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Calculating the pH of CO2 dissolved in 1l of water

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skaai
#1
Feb17-14, 07:51 AM
P: 16
OK folks,
first of all, let me thank those of you who have helped me with previous questions.... perhaps this is why I keep coming back!

This time, I'm just asking those of you who are better than I am at this if I did this right and thus, got the correct result. I think I did, but since this is not a homework problem, I have no way of checking my answer...

I set up my problem like this (see the attached diagram):

Imagine our system has a beaker with 1 liter of water and is enclosed in a constant-pressure (of 1 atm.) atmosphere of 100% carbon dioxide at 25C. We let the carbon dioxide come to equilibrium with the water so the maximum dissolves. What would the resultant pH be?

What do we know?
  • the pKa of carbonic acid is 6.367
  • the solubility of carbon dioxide in water at 25C 1atm is 1.45 gram/liter
  • we have 1 liter of water
What is the reaction?
CO2 + 2H2O → H2CO3 + H2O → HCO3- + H3O+
  • the number of moles of carbon dioxide that dissolve in water at equilibrium will equal the number of moles of carbonic acid in solution.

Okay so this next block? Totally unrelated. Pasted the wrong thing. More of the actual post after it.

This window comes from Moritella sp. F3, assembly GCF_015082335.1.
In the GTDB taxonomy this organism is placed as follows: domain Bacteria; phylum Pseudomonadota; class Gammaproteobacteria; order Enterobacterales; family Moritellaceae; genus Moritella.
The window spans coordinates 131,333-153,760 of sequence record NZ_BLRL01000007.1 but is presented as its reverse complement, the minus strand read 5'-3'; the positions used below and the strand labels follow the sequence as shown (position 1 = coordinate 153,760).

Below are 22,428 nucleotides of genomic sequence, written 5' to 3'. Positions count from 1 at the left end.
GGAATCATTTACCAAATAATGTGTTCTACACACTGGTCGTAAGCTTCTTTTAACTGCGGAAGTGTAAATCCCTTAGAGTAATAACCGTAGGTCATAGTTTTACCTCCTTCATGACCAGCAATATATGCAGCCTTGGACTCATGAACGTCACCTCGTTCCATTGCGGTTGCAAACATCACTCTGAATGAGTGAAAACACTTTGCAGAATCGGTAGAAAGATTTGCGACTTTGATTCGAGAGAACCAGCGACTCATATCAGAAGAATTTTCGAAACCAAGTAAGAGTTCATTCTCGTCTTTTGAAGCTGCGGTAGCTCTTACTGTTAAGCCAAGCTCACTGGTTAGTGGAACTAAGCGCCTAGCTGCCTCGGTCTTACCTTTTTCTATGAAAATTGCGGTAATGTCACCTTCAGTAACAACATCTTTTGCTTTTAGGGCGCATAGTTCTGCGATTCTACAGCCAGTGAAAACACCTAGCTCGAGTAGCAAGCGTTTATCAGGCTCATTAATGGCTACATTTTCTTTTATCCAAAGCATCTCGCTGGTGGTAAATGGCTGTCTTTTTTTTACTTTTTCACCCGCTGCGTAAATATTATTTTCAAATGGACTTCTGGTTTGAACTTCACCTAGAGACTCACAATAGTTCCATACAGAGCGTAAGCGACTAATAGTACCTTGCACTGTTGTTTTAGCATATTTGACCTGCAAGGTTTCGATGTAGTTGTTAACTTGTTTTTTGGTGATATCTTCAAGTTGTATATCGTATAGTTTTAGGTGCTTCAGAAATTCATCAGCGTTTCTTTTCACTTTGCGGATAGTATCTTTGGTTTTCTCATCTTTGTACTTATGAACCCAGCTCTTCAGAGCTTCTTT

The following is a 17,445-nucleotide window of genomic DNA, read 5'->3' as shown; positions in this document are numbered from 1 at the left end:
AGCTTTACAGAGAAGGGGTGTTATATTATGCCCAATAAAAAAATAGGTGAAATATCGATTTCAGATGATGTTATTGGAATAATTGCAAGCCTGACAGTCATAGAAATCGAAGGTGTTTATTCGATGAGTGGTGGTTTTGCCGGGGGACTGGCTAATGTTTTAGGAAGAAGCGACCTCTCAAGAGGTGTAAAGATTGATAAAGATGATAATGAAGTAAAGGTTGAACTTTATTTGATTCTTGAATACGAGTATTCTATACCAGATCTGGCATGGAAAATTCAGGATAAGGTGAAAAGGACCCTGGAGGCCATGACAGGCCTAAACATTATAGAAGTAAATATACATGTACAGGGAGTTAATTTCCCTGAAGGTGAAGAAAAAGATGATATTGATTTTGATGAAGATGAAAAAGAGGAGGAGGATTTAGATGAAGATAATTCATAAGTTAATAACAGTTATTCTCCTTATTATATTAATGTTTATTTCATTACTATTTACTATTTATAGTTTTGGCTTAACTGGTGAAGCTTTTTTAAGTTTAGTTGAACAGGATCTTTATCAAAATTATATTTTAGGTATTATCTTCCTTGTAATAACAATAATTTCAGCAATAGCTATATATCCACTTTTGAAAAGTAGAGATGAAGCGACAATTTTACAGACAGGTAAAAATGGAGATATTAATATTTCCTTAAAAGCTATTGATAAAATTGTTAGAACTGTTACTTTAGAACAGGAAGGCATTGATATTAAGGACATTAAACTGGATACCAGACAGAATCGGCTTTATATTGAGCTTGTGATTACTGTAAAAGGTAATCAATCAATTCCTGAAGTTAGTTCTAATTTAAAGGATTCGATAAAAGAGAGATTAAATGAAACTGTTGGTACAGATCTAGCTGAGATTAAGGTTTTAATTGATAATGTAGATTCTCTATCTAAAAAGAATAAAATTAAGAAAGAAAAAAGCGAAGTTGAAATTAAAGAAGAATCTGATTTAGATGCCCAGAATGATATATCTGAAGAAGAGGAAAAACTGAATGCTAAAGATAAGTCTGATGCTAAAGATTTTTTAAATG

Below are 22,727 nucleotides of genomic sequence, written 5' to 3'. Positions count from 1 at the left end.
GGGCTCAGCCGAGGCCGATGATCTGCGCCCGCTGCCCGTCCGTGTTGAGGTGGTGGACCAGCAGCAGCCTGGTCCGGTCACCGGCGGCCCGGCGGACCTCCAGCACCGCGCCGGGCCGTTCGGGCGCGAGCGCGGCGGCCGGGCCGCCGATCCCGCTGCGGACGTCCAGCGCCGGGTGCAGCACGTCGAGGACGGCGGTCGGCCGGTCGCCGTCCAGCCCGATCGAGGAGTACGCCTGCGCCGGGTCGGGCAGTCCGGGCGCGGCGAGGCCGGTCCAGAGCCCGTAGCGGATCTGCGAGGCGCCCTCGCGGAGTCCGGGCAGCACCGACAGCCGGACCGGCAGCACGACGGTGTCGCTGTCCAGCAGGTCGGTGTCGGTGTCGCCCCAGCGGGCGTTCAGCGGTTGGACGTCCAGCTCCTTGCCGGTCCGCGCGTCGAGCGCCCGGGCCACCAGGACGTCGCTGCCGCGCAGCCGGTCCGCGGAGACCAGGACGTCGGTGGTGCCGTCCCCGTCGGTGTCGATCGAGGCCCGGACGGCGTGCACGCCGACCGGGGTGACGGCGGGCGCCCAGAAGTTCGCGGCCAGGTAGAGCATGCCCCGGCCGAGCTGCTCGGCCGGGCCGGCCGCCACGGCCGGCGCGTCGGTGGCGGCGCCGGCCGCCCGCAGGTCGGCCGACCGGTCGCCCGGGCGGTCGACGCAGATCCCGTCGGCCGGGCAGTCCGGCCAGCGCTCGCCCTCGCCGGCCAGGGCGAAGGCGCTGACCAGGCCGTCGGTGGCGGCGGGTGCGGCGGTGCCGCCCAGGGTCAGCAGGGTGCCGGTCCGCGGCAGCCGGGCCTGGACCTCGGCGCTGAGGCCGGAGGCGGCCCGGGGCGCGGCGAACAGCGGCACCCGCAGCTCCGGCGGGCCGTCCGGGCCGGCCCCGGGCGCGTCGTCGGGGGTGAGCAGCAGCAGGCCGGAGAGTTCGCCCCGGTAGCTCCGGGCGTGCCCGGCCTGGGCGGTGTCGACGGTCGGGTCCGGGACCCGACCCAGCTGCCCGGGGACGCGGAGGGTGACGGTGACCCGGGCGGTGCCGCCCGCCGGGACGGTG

1.45 g. CO2[itex]\frac{1 mol.}{44.01 g.}[/itex]= 0.032947 mol. CO2
Calculate using a RICE table (see the attached image table):
Convert pKa to Ka: 10-pKa = Ka → 10-6.367 = Ka
Ka (10-6.367) = [itex]\frac{[A-][H+]}{[HA]}[/itex] = [itex]\frac{(x)(x)}{(0.0329-x)}[/itex]
can we apply the "rule of 500?":
Rule of 500: if [itex]\frac{[HA]}{Ka}[/itex]>500, ignore any nonzero changes in "x"
[itex]\frac{0.0329}{1x E-6.367}[/itex]=76,594 >> 500 so yes.
simplify Ka:
10-6.367=[itex]\frac{x}{0.0329}[/itex]
x=10-6.367(0.0329)=1.41317x10-8
x=√1.41317x10-8=1.18877x10-4=[H+]
pH = -log[H+]=-log(1.18877x10-4)=3.9249≈3.92
so the lowest the pH can go in 1 liter of water in equilibrium with 100% CO2 at 25C and 1 atmosphere pressure is 3.92.

It sounds like a reasonable number, or did I totally mess something up somewhere?
thanks so much for any help on this!
Attached Thumbnails
CO2 and Water.jpg   H2CO3 Dissociation RICE Table.png  
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Borek
#2
Feb17-14, 08:57 AM
Admin
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P: 23,574
Looks OK to me.

Note that actually we don't know what is the concentration of carbonic acid in water - we can measure solubility and pH, but that allows only to calculate equilibrium constant for the overall reaction

H2O + CO2 <-> H+ + HCO3-

but not for two separate ones:

H2O + CO2 <-> H2CO3

H2CO3 <-> H+ + HCO3-

We often do assume all carbon dioxide dissolved is present in the form of carbonic acid, that yields commonly known Ka1 value. As it yields a correct calculation results we simply don't care about reality.
skaai
#3
Feb18-14, 06:24 AM
P: 16
I see your point about carbonic acid... it's so mysterious, but all we can do is like with dark matter... infer its there from the effects...

thanks so much for the once-over!


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